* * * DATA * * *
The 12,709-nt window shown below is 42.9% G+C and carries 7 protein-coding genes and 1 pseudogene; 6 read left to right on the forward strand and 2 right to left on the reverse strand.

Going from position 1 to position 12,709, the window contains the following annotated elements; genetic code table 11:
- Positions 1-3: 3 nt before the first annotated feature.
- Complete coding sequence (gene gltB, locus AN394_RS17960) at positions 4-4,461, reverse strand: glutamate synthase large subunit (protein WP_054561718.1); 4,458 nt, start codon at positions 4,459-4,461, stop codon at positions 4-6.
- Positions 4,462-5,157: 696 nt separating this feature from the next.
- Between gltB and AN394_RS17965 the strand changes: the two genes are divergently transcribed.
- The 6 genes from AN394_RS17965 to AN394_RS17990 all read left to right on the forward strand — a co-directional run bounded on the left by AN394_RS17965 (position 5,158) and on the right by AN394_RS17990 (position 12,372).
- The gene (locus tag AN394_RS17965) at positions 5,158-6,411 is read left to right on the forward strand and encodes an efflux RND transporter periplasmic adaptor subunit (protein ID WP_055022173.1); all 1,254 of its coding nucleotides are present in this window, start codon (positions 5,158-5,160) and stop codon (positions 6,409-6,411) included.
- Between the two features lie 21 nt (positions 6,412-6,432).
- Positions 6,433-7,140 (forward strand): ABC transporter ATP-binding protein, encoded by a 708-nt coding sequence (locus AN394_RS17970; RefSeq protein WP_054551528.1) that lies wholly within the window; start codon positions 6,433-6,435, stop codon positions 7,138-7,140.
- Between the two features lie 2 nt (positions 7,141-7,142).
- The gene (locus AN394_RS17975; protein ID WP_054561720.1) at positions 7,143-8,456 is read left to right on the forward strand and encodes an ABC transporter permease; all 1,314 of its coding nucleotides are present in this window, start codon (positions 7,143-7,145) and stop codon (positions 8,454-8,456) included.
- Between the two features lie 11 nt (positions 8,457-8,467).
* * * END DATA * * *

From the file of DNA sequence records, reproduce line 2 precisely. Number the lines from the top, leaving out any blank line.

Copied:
Going from position 1 to position 12,709, the window contains the following annotated elements; genetic code table 11: